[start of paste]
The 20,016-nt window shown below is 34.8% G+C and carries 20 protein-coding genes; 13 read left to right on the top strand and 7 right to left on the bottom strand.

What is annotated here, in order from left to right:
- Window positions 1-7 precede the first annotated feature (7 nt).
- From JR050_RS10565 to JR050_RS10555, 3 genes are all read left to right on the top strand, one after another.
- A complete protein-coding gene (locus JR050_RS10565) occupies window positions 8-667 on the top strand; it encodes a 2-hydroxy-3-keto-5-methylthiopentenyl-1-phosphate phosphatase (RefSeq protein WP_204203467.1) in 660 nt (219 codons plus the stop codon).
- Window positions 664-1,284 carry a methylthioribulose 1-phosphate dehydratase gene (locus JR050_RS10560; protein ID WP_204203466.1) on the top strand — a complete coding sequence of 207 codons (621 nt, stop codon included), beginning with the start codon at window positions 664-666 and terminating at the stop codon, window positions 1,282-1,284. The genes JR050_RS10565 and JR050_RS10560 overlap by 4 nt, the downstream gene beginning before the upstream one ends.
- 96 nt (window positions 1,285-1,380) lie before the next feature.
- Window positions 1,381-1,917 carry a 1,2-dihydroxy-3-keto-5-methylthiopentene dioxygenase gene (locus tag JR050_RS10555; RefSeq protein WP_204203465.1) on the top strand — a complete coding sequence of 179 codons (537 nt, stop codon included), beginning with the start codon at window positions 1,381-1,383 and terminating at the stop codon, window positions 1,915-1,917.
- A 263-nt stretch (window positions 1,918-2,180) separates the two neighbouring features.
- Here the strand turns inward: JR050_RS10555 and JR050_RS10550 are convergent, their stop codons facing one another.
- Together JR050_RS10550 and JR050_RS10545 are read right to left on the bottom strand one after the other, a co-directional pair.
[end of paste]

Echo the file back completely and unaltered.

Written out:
The 20,016-nt window shown below is 34.8% G+C and carries 20 protein-coding genes; 13 read left to right on the top strand and 7 right to left on the bottom strand.

What is annotated here, in order from left to right:
- Window positions 1-7 precede the first annotated feature (7 nt).
- From JR050_RS10565 to JR050_RS10555, 3 genes are all read left to right on the top strand, one after another.
- A complete protein-coding gene (locus JR050_RS10565) occupies window positions 8-667 on the top strand; it encodes a 2-hydroxy-3-keto-5-methylthiopentenyl-1-phosphate phosphatase (RefSeq protein WP_204203467.1) in 660 nt (219 codons plus the stop codon).
- Window positions 664-1,284 carry a methylthioribulose 1-phosphate dehydratase gene (locus JR050_RS10560; protein ID WP_204203466.1) on the top strand — a complete coding sequence of 207 codons (621 nt, stop codon included), beginning with the start codon at window positions 664-666 and terminating at the stop codon, window positions 1,282-1,284. The genes JR050_RS10565 and JR050_RS10560 overlap by 4 nt, the downstream gene beginning before the upstream one ends.
- 96 nt (window positions 1,285-1,380) lie before the next feature.
- Window positions 1,381-1,917 carry a 1,2-dihydroxy-3-keto-5-methylthiopentene dioxygenase gene (locus tag JR050_RS10555; RefSeq protein WP_204203465.1) on the top strand — a complete coding sequence of 179 codons (537 nt, stop codon included), beginning with the start codon at window positions 1,381-1,383 and terminating at the stop codon, window positions 1,915-1,917.
- A 263-nt stretch (window positions 1,918-2,180) separates the two neighbouring features.
- Here the strand turns inward: JR050_RS10555 and JR050_RS10550 are convergent, their stop codons facing one another.
- Together JR050_RS10550 and JR050_RS10545 are read right to left on the bottom strand one after the other, a co-directional pair.